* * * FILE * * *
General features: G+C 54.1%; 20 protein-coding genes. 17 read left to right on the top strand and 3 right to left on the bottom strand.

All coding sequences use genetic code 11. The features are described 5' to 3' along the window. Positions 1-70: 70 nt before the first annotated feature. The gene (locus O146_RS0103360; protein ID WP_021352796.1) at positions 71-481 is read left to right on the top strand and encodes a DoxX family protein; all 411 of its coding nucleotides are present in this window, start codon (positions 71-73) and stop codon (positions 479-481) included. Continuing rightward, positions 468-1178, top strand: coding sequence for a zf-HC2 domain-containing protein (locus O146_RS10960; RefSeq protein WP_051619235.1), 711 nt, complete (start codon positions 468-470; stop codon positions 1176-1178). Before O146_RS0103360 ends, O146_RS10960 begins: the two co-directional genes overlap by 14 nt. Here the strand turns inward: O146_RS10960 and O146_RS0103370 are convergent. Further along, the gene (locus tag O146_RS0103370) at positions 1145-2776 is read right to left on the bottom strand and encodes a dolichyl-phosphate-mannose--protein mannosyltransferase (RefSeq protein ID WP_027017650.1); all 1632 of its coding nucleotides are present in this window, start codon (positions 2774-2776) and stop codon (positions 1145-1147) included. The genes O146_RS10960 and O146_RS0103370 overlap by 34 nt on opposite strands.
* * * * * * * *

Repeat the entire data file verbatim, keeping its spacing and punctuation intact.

General features: G+C 54.1%; 20 protein-coding genes. 17 read left to right on the top strand and 3 right to left on the bottom strand.

All coding sequences use genetic code 11. The features are described 5' to 3' along the window. Positions 1-70: 70 nt before the first annotated feature. The gene (locus O146_RS0103360; protein ID WP_021352796.1) at positions 71-481 is read left to right on the top strand and encodes a DoxX family protein; all 411 of its coding nucleotides are present in this window, start codon (positions 71-73) and stop codon (positions 479-481) included. Continuing rightward, positions 468-1178, top strand: coding sequence for a zf-HC2 domain-containing protein (locus O146_RS10960; RefSeq protein WP_051619235.1), 711 nt, complete (start codon positions 468-470; stop codon positions 1176-1178). Before O146_RS0103360 ends, O146_RS10960 begins: the two co-directional genes overlap by 14 nt. Here the strand turns inward: O146_RS10960 and O146_RS0103370 are convergent. Further along, the gene (locus tag O146_RS0103370) at positions 1145-2776 is read right to left on the bottom strand and encodes a dolichyl-phosphate-mannose--protein mannosyltransferase (RefSeq protein ID WP_027017650.1); all 1632 of its coding nucleotides are present in this window, start codon (positions 2774-2776) and stop codon (positions 1145-1147) included. The genes O146_RS10960 and O146_RS0103370 overlap by 34 nt on opposite strands.